But the real problem is that there are different grading systems for different colors and tastes and qualities of syrup, and there have to be because different colors taste different. Vermont Fancy, for example, is very light in color, so light in fact that most syrup literature strongly implies it is fit only for sissies. Then there's Grade A medium amber, Grade A dark amber, Grade B (which is even darker), and Grade C, which is so dark and so foul that it is apparently only used for industrial purposes like making candy or coating the underbelly of a Ford F-150. Don't memorize these categories, however, because they are all being changed to a different system (which the Vermont Maple Sugar Makers Association ominously describes as “Mandatory in 2015”). To wit: everything from Vermont Fancy to Grade C will now be categorized as either “Grade A Golden,” “Grade A Amber,” “Grade A Dark” or “Grade A Very Dark.” Even the maple syrup world changes with the times, apparently, and since we all now get a trophy just for showing up, all maple syrup will soon be Grade A, even the stuff underneath your pickup truck.

Unless you are in Canada, naturally. There, probably because a lot of them speak French, they don't use letters, only numbers, so if you happen to ask for Grade A in a restaurant in Nova Scotia, they assume you are an syrup terrorist from Vermont and, after a fair trial, set you adrift on an ice floe. “But we do not have this Grade A, mon frere; here we have only the maple syrup numero un, deux or trois. Prepare to die.”

A month ago, I didn't know any of this because in the temperate zones outside of New England and Canada, all we ever see in stores is Grade A medium amber. Then a friend brought me a gift: a bottle of Grade B. Good stuff, I thought to myself, slathering it on a pancake. Then I took out my Grade A medium, poured it on another flapjack for a little in-home Pepsi challenge, and---wow! That brought it home! Grade A medium amber is pitiful stuff indeed, but you don't find that out until you taste the Grade B. It was like I had never had a pancake before. It was like I had never tasted syrup before. It was like I had never had breakfast.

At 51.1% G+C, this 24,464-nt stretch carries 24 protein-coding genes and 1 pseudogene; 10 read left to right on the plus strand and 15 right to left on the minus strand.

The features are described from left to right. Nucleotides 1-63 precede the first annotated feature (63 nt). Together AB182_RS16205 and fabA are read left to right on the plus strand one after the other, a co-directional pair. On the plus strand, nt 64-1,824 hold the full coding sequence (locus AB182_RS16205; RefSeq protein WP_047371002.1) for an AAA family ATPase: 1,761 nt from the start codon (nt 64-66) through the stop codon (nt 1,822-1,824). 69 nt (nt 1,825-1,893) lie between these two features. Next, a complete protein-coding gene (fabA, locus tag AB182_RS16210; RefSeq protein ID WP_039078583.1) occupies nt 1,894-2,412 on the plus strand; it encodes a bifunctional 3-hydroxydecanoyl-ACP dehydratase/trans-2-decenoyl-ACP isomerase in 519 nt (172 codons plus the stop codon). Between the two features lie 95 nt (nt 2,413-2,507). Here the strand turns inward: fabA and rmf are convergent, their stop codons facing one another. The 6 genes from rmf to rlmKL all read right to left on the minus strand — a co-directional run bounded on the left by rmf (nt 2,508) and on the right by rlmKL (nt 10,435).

Why does this happen? Why don't they ship the Grade B to the “lower forty-eight,” or whatever they call the states that are not Maine, New Hampshire, Vermont, Massachusetts or New York? Well, there's a reason for that too, but you're not going to like it. Most of the Grade B produced gets shipped to California where the last thing they would do with it is pour it on a waffle, as God intended. Instead, it is combined with cayenne pepper and used as a “cleanse.” And what is a “cleanse,” you ask? Well, it's a California thing and you wouldn't understand. If you must know, ask Dr. Oz.


Monday, November 3, 2014


Daniel Snyder
Redskin Park
21300 Redskin Park Drive
Ashburn, VA 20147-6100

Re: The “redskins” issue

Dear Mr. Snyder:

I have a suggestion for how your organization might deal with the continuing attacks, by activists, politicians and the media, on the name “Washington Redskins.” I applaud your steadfast and reasonable attitude on this (non)issue, but it must be an annoyance, especially since you have to wonder if it will ever be put to rest.

Since the team has no official mascot, why not get one that effectively divorces the “Redskin” name from American Indians? Hire yourself a mascot to jump around on the sidelines in a redskin potato costume. Have your concession stands sell a snack made from redskin potatoes. Sell hats with plastic redskin potatoes on them. Sell bags of “Washington Redskins” in local supermarkets.

Nothing would stop fans like Chief Zee from wearing feathered headdresses and carrying foam tomahawks and the team would do nothing to discourage them. Having an official mascot of a redskin potato, however, would blunt the attacks of activists and fanatics and, at the same time, subtly mock the political correctness of it all.